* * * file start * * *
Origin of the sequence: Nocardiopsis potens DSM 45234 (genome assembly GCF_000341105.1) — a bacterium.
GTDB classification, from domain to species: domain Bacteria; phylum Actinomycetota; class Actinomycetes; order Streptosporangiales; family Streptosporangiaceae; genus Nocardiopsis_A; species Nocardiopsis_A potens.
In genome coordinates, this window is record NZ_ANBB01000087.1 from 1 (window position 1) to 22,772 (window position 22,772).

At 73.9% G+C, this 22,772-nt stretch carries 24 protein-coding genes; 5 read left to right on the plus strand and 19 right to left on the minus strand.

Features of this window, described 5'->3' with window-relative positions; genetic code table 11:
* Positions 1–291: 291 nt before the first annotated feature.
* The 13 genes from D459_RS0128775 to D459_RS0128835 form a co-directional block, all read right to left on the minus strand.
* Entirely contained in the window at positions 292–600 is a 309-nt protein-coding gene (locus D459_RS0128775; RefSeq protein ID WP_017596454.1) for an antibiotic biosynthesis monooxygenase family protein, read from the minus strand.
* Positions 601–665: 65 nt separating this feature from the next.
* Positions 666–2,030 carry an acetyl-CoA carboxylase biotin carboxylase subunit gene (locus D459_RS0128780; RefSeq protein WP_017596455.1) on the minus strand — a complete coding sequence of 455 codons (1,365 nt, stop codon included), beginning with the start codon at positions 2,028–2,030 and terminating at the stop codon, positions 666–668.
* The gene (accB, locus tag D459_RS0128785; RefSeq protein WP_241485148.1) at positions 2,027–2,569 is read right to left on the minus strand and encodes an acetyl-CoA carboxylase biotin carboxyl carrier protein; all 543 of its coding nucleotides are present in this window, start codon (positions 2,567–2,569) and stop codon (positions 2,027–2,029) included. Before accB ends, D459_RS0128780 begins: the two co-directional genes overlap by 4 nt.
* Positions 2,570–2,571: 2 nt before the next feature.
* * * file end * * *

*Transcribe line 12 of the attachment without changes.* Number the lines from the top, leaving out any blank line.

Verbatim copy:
* Positions 2,570–2,571: 2 nt before the next feature.